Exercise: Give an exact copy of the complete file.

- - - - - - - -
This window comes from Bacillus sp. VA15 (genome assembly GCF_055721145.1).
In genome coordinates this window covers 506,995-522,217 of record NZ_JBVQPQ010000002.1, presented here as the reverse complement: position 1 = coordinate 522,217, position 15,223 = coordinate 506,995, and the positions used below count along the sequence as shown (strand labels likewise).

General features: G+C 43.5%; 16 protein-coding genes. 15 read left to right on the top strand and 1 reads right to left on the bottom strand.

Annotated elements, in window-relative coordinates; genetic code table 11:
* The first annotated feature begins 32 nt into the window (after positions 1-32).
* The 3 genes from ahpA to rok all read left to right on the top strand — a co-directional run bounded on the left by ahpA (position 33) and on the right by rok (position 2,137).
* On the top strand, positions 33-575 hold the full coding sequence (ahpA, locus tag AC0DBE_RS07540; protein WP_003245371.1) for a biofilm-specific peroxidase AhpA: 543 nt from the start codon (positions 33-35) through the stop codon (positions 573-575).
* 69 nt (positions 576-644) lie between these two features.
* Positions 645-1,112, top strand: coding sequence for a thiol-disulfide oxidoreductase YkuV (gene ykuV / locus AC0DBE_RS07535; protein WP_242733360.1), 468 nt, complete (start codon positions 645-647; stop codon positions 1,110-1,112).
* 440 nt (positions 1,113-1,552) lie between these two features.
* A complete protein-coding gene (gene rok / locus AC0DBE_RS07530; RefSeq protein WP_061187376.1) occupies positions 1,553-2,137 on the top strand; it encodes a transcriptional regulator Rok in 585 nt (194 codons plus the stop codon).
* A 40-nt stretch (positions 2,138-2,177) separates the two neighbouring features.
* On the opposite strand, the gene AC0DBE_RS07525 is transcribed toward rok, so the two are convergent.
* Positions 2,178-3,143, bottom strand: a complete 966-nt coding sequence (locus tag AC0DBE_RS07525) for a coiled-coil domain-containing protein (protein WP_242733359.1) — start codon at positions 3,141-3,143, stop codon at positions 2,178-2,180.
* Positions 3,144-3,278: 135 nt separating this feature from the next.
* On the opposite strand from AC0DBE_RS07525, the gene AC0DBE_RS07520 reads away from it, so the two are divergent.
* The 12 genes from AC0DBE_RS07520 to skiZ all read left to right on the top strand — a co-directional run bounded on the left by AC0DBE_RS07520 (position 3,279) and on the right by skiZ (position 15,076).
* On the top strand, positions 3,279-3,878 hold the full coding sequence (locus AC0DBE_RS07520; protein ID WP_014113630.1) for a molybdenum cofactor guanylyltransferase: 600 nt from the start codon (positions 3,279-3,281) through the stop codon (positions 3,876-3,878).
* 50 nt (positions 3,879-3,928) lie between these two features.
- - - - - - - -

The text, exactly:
This window comes from Bacillus sp. VA15 (genome assembly GCF_055721145.1).
In genome coordinates this window covers 506,995-522,217 of record NZ_JBVQPQ010000002.1, presented here as the reverse complement: position 1 = coordinate 522,217, position 15,223 = coordinate 506,995, and the positions used below count along the sequence as shown (strand labels likewise).

General features: G+C 43.5%; 16 protein-coding genes. 15 read left to right on the top strand and 1 reads right to left on the bottom strand.

Annotated elements, in window-relative coordinates; genetic code table 11:
* The first annotated feature begins 32 nt into the window (after positions 1-32).
* The 3 genes from ahpA to rok all read left to right on the top strand — a co-directional run bounded on the left by ahpA (position 33) and on the right by rok (position 2,137).
* On the top strand, positions 33-575 hold the full coding sequence (ahpA, locus tag AC0DBE_RS07540; protein WP_003245371.1) for a biofilm-specific peroxidase AhpA: 543 nt from the start codon (positions 33-35) through the stop codon (positions 573-575).
* 69 nt (positions 576-644) lie between these two features.
* Positions 645-1,112, top strand: coding sequence for a thiol-disulfide oxidoreductase YkuV (gene ykuV / locus AC0DBE_RS07535; protein WP_242733360.1), 468 nt, complete (start codon positions 645-647; stop codon positions 1,110-1,112).
* 440 nt (positions 1,113-1,552) lie between these two features.
* A complete protein-coding gene (gene rok / locus AC0DBE_RS07530; RefSeq protein WP_061187376.1) occupies positions 1,553-2,137 on the top strand; it encodes a transcriptional regulator Rok in 585 nt (194 codons plus the stop codon).
* A 40-nt stretch (positions 2,138-2,177) separates the two neighbouring features.
* On the opposite strand, the gene AC0DBE_RS07525 is transcribed toward rok, so the two are convergent.
* Positions 2,178-3,143, bottom strand: a complete 966-nt coding sequence (locus tag AC0DBE_RS07525) for a coiled-coil domain-containing protein (protein WP_242733359.1) — start codon at positions 3,141-3,143, stop codon at positions 2,178-2,180.
* Positions 3,144-3,278: 135 nt separating this feature from the next.
* On the opposite strand from AC0DBE_RS07525, the gene AC0DBE_RS07520 reads away from it, so the two are divergent.
* The 12 genes from AC0DBE_RS07520 to skiZ all read left to right on the top strand — a co-directional run bounded on the left by AC0DBE_RS07520 (position 3,279) and on the right by skiZ (position 15,076).
* On the top strand, positions 3,279-3,878 hold the full coding sequence (locus AC0DBE_RS07520; protein ID WP_014113630.1) for a molybdenum cofactor guanylyltransferase: 600 nt from the start codon (positions 3,279-3,281) through the stop codon (positions 3,876-3,878).
* 50 nt (positions 3,879-3,928) lie between these two features.